Physics 321 -- Spring 2006

Homework #4, due at
beginning of class Wednesday Feb. 9.

1. [4pts] Marion & Thornton, problem 9-36.
(This is problem 9-34 in 4th edition.)

Hint: There are solutions both for
alpha > 0 and for alpha < 0.

2. [5pts] Marion & Thornton, problem 9-43.
(This is problem 9-41 in 4th edition.)

Hint:
After you have written down the two components of conservation of momentum and the
relation between initial and final kinetic energy, you have some serious algebra
to do. A good approach is to begin by eliminating the unknown
angle by using cos^{2}z + sin^{2}z = 1.
This leaves only two equations; you can solve
them and then plug back into one of the original equations to find the desired angle.
(You may prefer to use Mathematica or one of its competitors instead of hand tools
for this.)

3. [4pts] Marion & Thornton, problem 9-44.
(This is problem 9-42 in 4th edition.)

(Assume the diameter of the initial coil is negligibly small,
so the rope is vertical and angular momentum can be ignored.)

4. [4pts] Marion & Thornton, problem 9-19.
(Same in 4th edition.)

Hint: You can use Newton’s 2^{nd} Law for the center of mass motion.
The motion itself is simple: assume that the links of the chain fall freely
when they are above the table, and that they stop without bouncing when they
reach it.

5. [6pts] In class, we solved for the motion of a chain that
was initially hanging over the edge of a frictionless horizontal surface.
Generalize that problem by assuming that the surface slopes downward toward
the edge at an angle theta below the horizontal, and has a coefficient of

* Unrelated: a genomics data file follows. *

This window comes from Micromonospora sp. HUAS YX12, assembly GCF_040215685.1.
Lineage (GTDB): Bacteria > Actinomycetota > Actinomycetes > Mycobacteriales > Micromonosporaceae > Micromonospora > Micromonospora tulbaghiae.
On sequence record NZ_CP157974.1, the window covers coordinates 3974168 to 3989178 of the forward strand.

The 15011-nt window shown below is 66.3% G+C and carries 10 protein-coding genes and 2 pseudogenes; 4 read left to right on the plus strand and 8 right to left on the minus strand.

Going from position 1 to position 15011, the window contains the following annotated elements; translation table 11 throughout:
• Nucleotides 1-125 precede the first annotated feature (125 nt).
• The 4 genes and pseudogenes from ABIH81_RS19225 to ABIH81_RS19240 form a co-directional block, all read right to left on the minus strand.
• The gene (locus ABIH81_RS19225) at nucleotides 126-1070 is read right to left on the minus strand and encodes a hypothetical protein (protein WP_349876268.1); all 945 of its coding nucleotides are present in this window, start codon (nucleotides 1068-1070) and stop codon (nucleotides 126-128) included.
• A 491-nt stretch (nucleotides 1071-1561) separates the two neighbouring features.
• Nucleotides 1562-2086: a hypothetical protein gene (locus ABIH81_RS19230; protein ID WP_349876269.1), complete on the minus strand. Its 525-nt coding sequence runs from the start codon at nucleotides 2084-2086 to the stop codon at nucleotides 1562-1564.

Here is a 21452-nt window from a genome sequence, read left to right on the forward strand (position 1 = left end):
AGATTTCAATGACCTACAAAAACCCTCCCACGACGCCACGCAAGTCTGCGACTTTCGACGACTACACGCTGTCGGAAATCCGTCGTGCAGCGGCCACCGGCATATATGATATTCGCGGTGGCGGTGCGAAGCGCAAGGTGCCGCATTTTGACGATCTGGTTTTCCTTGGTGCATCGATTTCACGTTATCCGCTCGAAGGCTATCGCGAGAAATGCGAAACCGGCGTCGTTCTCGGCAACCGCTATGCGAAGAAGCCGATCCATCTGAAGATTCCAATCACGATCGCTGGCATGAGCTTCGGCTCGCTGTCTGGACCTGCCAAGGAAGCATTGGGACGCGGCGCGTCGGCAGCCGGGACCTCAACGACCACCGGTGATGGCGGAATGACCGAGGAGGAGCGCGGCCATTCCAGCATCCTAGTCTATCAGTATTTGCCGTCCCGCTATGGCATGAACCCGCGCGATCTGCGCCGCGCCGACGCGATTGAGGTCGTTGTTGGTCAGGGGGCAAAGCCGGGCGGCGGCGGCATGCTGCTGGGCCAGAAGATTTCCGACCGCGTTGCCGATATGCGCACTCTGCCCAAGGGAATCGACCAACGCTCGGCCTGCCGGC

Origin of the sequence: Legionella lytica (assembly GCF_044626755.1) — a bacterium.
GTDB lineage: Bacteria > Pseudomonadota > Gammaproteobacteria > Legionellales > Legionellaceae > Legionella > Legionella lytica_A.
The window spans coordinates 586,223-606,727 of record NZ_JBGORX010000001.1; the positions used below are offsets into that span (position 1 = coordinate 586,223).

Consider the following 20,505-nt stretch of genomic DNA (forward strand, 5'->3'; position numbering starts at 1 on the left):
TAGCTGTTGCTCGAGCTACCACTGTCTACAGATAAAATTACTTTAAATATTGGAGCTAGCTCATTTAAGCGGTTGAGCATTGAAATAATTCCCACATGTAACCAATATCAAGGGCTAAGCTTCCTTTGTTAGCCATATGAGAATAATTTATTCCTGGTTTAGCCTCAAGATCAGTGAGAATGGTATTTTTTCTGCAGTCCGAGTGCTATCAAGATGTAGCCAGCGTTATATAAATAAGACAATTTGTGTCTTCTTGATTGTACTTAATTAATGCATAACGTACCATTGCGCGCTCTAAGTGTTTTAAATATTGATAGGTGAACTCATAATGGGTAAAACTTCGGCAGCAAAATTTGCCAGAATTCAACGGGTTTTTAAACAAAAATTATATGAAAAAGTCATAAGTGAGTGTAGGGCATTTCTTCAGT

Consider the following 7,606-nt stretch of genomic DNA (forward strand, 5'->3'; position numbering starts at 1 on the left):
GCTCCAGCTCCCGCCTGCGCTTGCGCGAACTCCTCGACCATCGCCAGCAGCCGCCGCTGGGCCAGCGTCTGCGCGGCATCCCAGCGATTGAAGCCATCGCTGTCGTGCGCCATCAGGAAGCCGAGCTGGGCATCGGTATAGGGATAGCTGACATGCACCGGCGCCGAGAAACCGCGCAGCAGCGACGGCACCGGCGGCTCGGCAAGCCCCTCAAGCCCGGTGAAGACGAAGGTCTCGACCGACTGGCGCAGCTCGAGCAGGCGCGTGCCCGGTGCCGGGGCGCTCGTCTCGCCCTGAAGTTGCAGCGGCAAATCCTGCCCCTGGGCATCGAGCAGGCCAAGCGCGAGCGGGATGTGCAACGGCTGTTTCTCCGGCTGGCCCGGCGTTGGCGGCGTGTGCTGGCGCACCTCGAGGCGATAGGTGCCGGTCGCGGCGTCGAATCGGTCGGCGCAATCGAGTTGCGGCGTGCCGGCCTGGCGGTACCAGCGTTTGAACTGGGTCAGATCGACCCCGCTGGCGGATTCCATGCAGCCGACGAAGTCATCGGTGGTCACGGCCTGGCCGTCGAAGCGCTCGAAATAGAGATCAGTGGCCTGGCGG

friction mu.
As in the original problem, assume that there is a frictionless barrier in
place to keep the part of the chain that is off the table vertical.

(a) Apply Newton's 2^{nd} Law to the vertical
part of the chain, to relate the tension at the corner to the acceleration.

(b) Apply Newton's 2^{nd} Law to the
part of the chain that is still on the surface, to relate the tension at the
corner to the acceleration.

(c) Equate your results from parts (a) and (b) to find
the equation of motion of the chain.

(d) Calculate the work done by friction during the time
that the length of chain hanging over increases from x0 to x.

(e) Calculate the gravitational potential energy as a
function of x.

(f) Use your results from parts (d) and (e) to write a
conservation-of-energy equation.

(g) Take the time derivative of your result from part (f)
to obtain the equation of motion. If it doesn't agree with your result
from part (c), go back and find the mistake!

(h) Solve the equation of motion, assuming the chain starts
from rest with a length x0 hanging down.

(Last updated 2/1/2006.)